Doctors must stop prescribing antidepressants to patients they could spend more time talking to, says a study highlighting the fact that yet again this year the tally for prescriptions for antianxiety and antidepressant drugs “that don’t resolve anything” is worryingly high.
The report’s bottom line is that there should be a national strategy for mental health, and that doctors should have more time to talk to patients.
Signed off by the national health council, “No more time to lose: Mental Health in Portugal, a challenge for the next decade”, stresses for example that numerous hospitals make patients wait beyond the legal limit of 30 days for a psychiatric appointment.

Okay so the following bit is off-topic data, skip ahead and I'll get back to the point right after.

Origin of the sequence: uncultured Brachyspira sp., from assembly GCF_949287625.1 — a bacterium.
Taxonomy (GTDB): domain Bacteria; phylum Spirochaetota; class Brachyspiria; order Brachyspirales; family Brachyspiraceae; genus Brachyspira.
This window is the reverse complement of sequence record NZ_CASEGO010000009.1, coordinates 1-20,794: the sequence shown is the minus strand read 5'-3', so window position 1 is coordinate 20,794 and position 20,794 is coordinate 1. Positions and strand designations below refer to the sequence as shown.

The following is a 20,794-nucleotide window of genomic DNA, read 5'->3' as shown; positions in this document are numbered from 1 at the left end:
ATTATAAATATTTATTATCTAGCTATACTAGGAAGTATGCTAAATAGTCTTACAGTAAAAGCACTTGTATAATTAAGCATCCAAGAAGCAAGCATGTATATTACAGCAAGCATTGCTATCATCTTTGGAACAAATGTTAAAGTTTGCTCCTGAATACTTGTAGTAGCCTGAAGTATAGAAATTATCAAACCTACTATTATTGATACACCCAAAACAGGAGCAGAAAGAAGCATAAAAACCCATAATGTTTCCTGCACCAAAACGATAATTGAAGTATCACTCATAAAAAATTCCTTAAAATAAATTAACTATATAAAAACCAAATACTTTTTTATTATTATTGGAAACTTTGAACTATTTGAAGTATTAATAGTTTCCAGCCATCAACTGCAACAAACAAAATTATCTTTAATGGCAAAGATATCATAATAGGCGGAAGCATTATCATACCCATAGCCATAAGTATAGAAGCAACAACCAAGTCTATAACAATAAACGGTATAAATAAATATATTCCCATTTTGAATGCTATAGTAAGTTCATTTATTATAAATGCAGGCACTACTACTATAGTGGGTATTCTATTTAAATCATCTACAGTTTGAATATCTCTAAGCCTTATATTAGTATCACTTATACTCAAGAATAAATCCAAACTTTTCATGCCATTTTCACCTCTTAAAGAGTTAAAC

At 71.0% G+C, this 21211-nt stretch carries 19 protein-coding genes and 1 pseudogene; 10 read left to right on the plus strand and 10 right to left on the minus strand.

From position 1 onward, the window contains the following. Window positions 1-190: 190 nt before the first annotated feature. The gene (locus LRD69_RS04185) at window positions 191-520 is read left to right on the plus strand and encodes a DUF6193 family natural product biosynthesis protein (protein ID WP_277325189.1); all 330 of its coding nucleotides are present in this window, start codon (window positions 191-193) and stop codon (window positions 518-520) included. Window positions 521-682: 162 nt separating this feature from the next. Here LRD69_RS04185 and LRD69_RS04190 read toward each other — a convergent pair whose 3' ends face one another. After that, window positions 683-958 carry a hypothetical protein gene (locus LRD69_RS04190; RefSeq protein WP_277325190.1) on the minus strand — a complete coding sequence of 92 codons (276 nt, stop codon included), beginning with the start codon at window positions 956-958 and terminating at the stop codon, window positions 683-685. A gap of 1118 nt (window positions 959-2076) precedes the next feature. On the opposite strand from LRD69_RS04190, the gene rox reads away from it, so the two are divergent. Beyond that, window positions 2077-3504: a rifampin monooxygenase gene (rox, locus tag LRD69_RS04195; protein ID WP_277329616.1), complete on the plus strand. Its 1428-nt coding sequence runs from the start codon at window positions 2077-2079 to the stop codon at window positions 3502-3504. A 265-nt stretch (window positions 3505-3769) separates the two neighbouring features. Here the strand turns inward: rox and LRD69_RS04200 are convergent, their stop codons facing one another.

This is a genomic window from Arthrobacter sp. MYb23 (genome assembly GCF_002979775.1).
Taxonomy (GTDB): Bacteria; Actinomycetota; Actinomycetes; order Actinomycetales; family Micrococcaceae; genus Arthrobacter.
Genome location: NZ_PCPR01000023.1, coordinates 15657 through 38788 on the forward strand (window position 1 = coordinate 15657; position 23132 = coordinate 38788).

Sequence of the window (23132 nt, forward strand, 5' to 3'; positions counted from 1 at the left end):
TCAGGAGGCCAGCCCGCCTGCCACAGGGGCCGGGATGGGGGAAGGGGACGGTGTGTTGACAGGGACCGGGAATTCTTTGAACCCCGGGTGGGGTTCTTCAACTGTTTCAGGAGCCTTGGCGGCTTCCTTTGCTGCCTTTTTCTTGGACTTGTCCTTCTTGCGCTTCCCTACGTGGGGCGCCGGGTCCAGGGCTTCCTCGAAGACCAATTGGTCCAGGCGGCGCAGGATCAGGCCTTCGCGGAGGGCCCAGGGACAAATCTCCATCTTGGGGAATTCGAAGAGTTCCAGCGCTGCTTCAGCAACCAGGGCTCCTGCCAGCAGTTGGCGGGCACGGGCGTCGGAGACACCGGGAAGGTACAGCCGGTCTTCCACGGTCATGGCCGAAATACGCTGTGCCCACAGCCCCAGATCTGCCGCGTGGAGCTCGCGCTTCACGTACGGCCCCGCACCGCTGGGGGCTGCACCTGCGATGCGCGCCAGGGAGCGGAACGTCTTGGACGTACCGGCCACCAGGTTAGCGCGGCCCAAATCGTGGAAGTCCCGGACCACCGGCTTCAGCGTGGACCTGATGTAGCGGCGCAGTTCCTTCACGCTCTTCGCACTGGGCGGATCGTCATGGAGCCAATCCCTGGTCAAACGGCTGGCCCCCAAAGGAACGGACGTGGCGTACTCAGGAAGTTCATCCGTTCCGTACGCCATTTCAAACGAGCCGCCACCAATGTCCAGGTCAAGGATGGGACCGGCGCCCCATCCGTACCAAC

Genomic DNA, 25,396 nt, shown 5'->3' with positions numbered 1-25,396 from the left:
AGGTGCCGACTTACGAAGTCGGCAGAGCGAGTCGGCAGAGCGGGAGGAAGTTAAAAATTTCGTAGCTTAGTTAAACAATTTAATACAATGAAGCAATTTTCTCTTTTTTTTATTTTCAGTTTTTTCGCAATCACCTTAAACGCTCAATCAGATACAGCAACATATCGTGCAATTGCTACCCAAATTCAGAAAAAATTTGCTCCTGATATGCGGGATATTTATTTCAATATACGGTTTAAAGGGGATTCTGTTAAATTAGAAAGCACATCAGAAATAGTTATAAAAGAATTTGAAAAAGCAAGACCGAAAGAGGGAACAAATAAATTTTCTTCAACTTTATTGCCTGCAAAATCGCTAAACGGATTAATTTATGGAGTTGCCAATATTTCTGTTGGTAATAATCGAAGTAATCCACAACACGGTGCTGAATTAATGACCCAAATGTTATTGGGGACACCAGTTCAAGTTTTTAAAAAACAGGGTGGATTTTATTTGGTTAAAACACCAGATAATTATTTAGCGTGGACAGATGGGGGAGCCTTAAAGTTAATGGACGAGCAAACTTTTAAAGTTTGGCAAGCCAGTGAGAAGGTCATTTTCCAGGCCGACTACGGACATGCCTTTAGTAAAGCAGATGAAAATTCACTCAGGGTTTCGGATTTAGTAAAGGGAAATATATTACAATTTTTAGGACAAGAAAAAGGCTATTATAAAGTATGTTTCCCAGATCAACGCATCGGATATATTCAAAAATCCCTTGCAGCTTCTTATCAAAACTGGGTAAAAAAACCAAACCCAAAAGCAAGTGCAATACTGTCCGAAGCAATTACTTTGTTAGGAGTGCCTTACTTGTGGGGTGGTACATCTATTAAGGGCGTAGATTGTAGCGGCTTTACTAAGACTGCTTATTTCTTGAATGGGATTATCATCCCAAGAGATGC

In some areas, the wait can be as long as seven to eight months.
In the Algarve, for example, there is only one child psychiatrist available for the entire region.
Henrique Barros, president of the national health council, told TSF radio: “Given the prevalence of mental health problems in the population, and their impact on individual, family and socioeconomic levels, Portugal urgently needs an integrated strategy” to ensure people’s mental health is safeguarded.
Portugal is described as the second country in Europe with the highest per capita proportion of mental health issues (22.9%).
Explains Barros, patients here already consume double the amount of antidepressant and antianxiety medication than countries like Holland, Italy and Slovakia.
TSF radio does not explain which country leads the way for mental health issues, but it would appear from consultation with back reports by Eurostat to be Ireland.